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The Student News Site of High School for Mathematics, Science and Engineering

The Echo

The Student News Site of High School for Mathematics, Science and Engineering

The Echo

The Student News Site of High School for Mathematics, Science and Engineering

The Echo

Updates on Congestion Pricing

BRENDAN: Congestion pricing, which was scheduled to start on June 30th, was put on hold indefinitely on June 5th at the direction of Governor Kathy Hochul. After this last-minute change of heart, Hochul said in a video statement that implementing the toll now would hurt everyday people too much. She went on to say that midtown Manhattan hasn’t recovered to a point where this would be the right time for congestion pricing. With congestion pricing on hold, it is unlikely that the planned 15-dollar toll will return if the program ever gets implemented.

Whether the plan is dead for good, or congestion pricing does return in a less severe form one day, this is a massive victory for everyday New Yorkers. As I predicted in my article last month, the backlash to congestion pricing was going to be immense. Thankfully, the governor decided to concede before a plan with such great resistance got carried out haphazardly. The congestion pricing saga goes to show that collectively our objections as citizens to an absurd and damaging piece of legislation can stop it dead in its tracks. For that, we should be tremendously grateful.


GARETH: Congestion pricing would give the Metropolitan Transportation Authority $15 billion in revenue, meaning that the MTA pays no debt or interest on it. That money would all go to maintaining, modernizing, and expanding the New York City Subway and bus networks, making public transit more accessible for the New Yorkers who use it. Very few New Yorkers actually drive into Midtown every day, and the point of congestion pricing is to discourage drivers even further from clogging Midtown and downtown streets. This project was poised to massively benefit everyday people (who take transit, they don’t drive much) with a more frequent, more accessible, more reliable subway and bus network.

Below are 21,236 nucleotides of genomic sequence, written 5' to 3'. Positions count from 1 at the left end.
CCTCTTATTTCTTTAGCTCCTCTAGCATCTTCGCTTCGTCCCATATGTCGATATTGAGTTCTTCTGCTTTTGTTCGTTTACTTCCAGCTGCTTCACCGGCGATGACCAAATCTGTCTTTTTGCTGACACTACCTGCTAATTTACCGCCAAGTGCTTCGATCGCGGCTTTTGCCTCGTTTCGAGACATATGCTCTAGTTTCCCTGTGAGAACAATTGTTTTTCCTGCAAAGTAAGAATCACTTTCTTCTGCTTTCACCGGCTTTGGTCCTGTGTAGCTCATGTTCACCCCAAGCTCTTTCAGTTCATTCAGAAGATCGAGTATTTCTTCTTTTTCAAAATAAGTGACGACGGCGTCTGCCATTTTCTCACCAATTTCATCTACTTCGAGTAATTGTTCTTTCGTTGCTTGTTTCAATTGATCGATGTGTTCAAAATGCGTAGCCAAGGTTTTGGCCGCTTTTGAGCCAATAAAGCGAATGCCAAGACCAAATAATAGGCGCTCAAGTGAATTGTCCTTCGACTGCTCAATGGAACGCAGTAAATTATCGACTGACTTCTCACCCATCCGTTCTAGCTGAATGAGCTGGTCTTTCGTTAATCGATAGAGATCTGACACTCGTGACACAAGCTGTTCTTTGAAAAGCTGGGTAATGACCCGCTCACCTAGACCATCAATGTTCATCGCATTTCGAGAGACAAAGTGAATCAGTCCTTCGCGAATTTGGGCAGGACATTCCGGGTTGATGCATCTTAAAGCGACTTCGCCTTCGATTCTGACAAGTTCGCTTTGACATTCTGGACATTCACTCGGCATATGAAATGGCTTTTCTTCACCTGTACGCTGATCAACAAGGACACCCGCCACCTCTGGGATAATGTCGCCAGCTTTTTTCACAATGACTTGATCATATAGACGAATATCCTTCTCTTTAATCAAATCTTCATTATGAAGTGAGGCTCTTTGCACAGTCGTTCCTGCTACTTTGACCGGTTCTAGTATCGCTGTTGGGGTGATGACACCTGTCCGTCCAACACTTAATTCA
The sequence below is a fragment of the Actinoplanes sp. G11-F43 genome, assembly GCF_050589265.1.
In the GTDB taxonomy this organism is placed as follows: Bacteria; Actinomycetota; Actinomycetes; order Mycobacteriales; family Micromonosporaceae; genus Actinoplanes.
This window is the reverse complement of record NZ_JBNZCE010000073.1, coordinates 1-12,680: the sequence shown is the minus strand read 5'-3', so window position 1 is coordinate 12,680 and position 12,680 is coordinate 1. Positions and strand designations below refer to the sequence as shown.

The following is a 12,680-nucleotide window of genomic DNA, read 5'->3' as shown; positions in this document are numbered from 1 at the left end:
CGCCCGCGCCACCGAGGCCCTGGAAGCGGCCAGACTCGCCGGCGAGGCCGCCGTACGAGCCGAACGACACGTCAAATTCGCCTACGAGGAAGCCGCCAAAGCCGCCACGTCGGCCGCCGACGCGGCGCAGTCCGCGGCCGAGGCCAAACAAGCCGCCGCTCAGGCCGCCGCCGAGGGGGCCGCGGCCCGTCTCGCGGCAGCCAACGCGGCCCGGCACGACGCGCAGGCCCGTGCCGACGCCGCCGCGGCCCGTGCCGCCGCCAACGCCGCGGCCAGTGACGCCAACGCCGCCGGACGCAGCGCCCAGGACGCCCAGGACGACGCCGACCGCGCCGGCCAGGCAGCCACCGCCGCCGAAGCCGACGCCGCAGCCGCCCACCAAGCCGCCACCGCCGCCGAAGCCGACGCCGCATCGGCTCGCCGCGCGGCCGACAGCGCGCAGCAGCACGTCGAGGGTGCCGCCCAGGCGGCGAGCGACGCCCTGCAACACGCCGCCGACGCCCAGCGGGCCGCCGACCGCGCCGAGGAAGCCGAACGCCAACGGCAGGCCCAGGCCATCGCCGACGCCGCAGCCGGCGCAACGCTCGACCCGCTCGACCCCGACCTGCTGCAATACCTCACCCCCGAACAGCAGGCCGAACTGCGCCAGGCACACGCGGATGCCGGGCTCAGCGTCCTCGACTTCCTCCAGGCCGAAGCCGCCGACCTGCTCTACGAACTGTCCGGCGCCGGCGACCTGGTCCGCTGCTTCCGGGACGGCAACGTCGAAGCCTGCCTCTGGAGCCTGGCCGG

Bear in mind that the money coming from congestion pricing is revenue, not grants or loans. The major difference between those things is that revenue is a relatively secure source of funding, while grants can only be bestowed and are often used as a political tool. Take then-President Gerald Ford’s statement in 1975, when New York City went bankrupt. He was widely quoted as telling the city to “drop dead” and that he would not bail us out. Loans also have to be paid back, and that comes with interest.

While its amount can fluctuate, revenue is by far the most secure source of funding, and $15 billion is 50% more than the MTA got from the bipartisan infrastructure bill. Cars occupy far more space per passenger than buses or trains and pollute much, much more, not just with emissions and manufacturing, but also with noise. Imagine how much better the quality of life would be if congestion pricing were implemented. Fewer cars means faster buses, shorter emergency response times, and faster driving for those who still drive. Disincentivizing driving and providing viable alternatives, such as walking or transit, is the only meaningful way to reduce congestion in American cities. We have to be realistic and realize that this bill was not killed out of empathy for poorer New Yorkers, who often can’t afford cars. The policy would have included exemptions and reductions for those with disabilities and those below the poverty line, further dismantling the theory that congestion pricing would hurt everyday New Yorkers. Implementing congestion pricing would directly benefit the MTA’s capital budget, which would allow for more projects to improve transit in New York City, and ultimately would lead to a fairer transit system for all of us. Without congestion pricing, Phase 2 of the Second Avenue Subway has to wait a lot longer.